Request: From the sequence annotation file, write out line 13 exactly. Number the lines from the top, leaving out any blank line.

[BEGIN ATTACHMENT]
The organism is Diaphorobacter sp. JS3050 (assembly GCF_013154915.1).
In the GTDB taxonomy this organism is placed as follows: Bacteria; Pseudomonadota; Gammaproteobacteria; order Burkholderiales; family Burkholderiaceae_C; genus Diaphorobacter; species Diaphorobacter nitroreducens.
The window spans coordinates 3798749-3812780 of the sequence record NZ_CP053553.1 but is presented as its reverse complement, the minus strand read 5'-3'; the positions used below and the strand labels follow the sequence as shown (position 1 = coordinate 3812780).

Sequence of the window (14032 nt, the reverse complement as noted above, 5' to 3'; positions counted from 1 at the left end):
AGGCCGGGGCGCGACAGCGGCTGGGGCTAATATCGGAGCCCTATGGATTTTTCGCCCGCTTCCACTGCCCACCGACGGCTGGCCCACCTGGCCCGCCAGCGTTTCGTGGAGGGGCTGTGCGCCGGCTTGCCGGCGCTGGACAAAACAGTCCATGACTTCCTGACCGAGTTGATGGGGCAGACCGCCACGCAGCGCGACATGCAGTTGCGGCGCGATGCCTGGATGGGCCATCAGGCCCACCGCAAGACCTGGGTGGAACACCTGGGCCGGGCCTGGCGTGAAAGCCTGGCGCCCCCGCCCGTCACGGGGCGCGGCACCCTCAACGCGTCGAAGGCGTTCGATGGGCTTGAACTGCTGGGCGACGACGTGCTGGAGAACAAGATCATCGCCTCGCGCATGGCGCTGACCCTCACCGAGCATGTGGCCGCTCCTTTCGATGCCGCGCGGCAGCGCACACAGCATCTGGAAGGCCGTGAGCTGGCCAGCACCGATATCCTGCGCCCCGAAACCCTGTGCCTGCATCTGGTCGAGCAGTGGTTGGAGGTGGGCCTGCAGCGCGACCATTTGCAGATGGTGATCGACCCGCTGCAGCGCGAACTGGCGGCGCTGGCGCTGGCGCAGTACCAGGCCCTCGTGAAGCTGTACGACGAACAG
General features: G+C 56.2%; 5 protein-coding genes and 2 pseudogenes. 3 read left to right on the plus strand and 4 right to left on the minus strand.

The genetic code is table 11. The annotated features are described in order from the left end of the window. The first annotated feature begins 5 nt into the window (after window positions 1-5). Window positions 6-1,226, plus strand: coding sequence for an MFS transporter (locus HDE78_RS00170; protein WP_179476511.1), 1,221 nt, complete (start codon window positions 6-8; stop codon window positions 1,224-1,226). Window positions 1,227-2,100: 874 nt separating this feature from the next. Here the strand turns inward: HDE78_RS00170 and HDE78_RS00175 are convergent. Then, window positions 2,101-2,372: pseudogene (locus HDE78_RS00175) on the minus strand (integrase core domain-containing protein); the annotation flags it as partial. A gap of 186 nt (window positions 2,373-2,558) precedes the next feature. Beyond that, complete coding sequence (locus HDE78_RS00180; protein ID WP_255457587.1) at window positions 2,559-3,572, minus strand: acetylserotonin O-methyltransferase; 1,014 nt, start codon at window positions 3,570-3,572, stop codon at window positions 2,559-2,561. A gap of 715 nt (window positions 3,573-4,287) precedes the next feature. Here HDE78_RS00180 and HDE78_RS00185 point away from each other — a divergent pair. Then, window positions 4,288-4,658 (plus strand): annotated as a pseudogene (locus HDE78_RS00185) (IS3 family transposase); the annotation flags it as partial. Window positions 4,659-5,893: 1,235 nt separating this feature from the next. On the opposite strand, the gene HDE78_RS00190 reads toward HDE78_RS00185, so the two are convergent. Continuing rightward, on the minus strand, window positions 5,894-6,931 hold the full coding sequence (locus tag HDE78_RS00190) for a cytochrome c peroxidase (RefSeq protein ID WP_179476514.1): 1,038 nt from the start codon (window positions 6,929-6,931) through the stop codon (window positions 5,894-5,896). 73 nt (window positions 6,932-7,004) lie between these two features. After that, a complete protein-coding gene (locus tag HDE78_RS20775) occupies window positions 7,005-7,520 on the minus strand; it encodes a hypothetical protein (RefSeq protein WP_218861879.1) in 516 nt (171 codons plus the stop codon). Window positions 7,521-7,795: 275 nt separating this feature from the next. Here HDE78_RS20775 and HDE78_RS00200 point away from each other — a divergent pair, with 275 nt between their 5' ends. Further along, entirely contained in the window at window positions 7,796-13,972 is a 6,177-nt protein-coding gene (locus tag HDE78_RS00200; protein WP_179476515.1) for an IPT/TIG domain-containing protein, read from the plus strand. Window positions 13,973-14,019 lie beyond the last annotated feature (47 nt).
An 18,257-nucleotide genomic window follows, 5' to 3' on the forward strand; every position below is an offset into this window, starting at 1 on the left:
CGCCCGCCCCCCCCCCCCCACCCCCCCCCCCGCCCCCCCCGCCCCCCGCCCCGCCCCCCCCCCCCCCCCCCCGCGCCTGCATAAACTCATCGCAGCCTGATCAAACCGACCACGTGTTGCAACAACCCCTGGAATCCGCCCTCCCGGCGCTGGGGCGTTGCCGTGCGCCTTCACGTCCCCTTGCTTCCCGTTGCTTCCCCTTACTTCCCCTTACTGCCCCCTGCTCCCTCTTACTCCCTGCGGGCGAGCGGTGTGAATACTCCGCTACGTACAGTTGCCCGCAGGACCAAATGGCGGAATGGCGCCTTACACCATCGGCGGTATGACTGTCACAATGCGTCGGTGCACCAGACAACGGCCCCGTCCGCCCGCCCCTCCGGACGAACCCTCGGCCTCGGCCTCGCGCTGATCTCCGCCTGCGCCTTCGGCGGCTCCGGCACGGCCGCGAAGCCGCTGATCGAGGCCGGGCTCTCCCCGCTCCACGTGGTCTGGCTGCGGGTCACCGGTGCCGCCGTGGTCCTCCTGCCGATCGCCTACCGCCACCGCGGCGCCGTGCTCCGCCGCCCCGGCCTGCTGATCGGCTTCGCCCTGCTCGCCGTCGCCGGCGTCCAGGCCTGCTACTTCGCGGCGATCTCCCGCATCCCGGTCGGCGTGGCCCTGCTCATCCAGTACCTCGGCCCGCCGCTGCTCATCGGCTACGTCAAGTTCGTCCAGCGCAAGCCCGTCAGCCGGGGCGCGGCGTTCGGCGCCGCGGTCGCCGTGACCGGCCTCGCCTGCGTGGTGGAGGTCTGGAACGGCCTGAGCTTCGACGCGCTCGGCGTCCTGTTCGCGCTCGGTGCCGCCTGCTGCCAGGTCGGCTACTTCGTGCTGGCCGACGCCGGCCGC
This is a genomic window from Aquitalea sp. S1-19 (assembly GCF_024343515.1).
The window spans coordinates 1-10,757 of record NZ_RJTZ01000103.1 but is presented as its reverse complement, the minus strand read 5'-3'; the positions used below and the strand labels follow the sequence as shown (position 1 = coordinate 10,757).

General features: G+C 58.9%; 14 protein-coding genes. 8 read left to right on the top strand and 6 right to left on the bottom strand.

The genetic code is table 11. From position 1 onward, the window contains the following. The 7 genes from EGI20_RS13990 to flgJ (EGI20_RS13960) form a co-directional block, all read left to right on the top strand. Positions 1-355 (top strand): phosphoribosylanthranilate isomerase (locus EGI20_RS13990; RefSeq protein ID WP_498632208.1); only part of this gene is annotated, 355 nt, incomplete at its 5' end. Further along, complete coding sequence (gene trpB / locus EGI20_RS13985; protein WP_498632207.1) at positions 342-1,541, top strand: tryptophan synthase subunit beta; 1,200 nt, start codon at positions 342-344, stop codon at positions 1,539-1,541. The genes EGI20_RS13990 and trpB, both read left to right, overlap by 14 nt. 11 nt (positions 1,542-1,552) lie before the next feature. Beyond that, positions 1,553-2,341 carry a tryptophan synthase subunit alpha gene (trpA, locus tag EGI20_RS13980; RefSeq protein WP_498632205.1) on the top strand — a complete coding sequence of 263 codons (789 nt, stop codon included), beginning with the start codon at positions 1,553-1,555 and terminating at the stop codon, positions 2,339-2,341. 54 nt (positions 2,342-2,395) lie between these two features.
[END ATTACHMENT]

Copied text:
The genetic code is table 11. From position 1 onward, the window contains the following. The 7 genes from EGI20_RS13990 to flgJ (EGI20_RS13960) form a co-directional block, all read left to right on the top strand. Positions 1-355 (top strand): phosphoribosylanthranilate isomerase (locus EGI20_RS13990; RefSeq protein ID WP_498632208.1); only part of this gene is annotated, 355 nt, incomplete at its 5' end. Further along, complete coding sequence (gene trpB / locus EGI20_RS13985; protein WP_498632207.1) at positions 342-1,541, top strand: tryptophan synthase subunit beta; 1,200 nt, start codon at positions 342-344, stop codon at positions 1,539-1,541. The genes EGI20_RS13990 and trpB, both read left to right, overlap by 14 nt. 11 nt (positions 1,542-1,552) lie before the next feature. Beyond that, positions 1,553-2,341 carry a tryptophan synthase subunit alpha gene (trpA, locus tag EGI20_RS13980; RefSeq protein WP_498632205.1) on the top strand — a complete coding sequence of 263 codons (789 nt, stop codon included), beginning with the start codon at positions 1,553-1,555 and terminating at the stop codon, positions 2,339-2,341. 54 nt (positions 2,342-2,395) lie between these two features.